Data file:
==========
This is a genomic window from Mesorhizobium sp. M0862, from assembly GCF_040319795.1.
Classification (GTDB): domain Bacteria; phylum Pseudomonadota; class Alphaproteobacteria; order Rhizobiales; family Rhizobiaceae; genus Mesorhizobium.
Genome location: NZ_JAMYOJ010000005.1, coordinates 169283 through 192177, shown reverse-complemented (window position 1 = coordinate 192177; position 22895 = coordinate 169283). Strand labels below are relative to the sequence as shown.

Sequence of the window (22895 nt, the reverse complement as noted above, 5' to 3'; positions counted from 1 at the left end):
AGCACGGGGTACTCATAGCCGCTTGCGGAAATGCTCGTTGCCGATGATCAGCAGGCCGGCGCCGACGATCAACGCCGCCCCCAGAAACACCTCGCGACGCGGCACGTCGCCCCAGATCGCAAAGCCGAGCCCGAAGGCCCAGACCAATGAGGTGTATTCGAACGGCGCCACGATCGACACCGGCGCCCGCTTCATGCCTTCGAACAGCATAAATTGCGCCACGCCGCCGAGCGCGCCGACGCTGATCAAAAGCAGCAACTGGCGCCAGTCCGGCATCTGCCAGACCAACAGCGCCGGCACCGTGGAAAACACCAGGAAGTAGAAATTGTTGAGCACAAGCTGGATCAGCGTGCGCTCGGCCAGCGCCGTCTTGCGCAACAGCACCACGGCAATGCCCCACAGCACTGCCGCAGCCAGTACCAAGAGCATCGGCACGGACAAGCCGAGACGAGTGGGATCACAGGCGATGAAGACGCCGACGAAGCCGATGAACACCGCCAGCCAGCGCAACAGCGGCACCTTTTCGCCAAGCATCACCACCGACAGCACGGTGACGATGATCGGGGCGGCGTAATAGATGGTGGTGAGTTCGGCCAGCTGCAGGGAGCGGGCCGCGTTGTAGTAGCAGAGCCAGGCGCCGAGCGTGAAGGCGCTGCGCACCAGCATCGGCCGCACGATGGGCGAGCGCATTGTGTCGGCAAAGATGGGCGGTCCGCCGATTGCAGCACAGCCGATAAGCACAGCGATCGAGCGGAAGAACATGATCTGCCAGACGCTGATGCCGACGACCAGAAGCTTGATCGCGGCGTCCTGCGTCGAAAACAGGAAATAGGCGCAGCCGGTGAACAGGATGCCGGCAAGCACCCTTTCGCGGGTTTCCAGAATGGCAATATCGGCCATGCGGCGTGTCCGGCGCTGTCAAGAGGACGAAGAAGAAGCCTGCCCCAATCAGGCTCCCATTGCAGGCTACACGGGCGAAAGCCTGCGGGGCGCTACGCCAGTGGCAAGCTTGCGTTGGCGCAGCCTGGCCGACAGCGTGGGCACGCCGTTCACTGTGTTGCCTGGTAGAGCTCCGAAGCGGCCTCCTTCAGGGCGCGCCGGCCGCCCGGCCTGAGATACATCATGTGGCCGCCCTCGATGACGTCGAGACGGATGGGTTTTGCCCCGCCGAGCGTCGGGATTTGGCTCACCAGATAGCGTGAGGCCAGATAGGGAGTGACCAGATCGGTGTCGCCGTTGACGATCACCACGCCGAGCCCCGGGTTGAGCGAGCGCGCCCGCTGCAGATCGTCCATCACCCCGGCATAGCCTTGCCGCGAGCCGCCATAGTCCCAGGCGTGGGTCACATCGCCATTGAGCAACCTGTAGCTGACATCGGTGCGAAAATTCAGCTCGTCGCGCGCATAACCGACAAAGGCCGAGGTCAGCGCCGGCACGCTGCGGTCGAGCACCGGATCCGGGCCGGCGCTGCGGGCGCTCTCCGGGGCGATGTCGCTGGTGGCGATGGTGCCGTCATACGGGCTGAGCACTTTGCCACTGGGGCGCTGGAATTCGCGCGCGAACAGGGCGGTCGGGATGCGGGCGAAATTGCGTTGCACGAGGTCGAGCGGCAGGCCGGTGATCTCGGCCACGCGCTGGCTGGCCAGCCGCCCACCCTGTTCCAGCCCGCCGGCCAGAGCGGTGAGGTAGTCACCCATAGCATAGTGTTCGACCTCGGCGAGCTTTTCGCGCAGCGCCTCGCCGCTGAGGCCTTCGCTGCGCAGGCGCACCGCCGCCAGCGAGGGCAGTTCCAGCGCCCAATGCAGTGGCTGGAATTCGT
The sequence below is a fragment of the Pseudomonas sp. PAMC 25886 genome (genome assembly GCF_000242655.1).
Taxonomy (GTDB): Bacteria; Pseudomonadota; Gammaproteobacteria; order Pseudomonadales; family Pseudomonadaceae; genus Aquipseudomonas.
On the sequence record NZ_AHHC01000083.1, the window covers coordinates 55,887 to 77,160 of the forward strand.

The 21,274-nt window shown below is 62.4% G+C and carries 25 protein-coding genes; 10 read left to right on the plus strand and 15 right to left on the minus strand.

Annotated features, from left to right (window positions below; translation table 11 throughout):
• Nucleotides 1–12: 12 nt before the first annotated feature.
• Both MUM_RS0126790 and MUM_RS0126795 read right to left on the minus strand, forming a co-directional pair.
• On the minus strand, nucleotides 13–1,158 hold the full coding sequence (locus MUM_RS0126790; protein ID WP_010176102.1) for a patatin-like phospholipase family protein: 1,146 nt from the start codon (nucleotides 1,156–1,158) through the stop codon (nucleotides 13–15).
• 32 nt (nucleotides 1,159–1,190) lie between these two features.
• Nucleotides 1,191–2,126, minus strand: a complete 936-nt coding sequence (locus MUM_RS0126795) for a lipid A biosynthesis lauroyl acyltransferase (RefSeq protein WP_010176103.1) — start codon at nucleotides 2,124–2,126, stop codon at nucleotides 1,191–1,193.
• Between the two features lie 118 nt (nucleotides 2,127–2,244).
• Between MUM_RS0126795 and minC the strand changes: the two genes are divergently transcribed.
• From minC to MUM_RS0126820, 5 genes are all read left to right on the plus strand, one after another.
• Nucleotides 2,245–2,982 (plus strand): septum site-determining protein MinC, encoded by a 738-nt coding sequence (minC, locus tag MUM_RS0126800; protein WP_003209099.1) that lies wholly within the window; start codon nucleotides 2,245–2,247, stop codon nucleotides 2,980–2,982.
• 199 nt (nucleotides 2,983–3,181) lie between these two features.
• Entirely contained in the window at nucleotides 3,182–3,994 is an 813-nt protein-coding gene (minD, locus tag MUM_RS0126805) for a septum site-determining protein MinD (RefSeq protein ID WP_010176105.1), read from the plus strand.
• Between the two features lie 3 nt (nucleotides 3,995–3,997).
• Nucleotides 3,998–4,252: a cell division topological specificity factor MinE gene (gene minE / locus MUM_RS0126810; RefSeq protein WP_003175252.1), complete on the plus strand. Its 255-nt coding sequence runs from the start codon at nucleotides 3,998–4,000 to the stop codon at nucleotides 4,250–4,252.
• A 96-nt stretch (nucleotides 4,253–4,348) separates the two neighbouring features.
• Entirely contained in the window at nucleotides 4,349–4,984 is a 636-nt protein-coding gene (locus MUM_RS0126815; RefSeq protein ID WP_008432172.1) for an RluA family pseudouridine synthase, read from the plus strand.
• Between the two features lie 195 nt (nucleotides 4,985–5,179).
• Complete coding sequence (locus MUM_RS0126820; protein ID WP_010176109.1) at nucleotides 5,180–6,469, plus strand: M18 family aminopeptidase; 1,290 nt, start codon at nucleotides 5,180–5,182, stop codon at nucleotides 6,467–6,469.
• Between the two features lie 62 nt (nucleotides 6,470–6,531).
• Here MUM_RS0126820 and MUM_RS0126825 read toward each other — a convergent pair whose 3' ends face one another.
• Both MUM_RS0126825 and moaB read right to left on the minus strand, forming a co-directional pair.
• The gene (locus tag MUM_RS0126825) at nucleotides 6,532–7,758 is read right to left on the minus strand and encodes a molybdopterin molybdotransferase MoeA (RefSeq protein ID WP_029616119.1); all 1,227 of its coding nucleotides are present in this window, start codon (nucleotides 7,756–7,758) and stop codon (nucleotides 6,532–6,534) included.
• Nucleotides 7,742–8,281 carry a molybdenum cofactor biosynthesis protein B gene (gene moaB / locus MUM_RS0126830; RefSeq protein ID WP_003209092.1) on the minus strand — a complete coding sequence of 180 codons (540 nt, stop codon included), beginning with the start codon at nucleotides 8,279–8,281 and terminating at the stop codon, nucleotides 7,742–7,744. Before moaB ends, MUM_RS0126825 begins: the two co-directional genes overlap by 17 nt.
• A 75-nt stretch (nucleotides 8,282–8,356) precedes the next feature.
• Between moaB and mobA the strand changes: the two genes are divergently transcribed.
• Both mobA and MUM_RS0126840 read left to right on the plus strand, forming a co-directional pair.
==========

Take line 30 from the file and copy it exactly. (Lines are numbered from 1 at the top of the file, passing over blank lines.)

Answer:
• Both MUM_RS0126825 and moaB read right to left on the minus strand, forming a co-directional pair.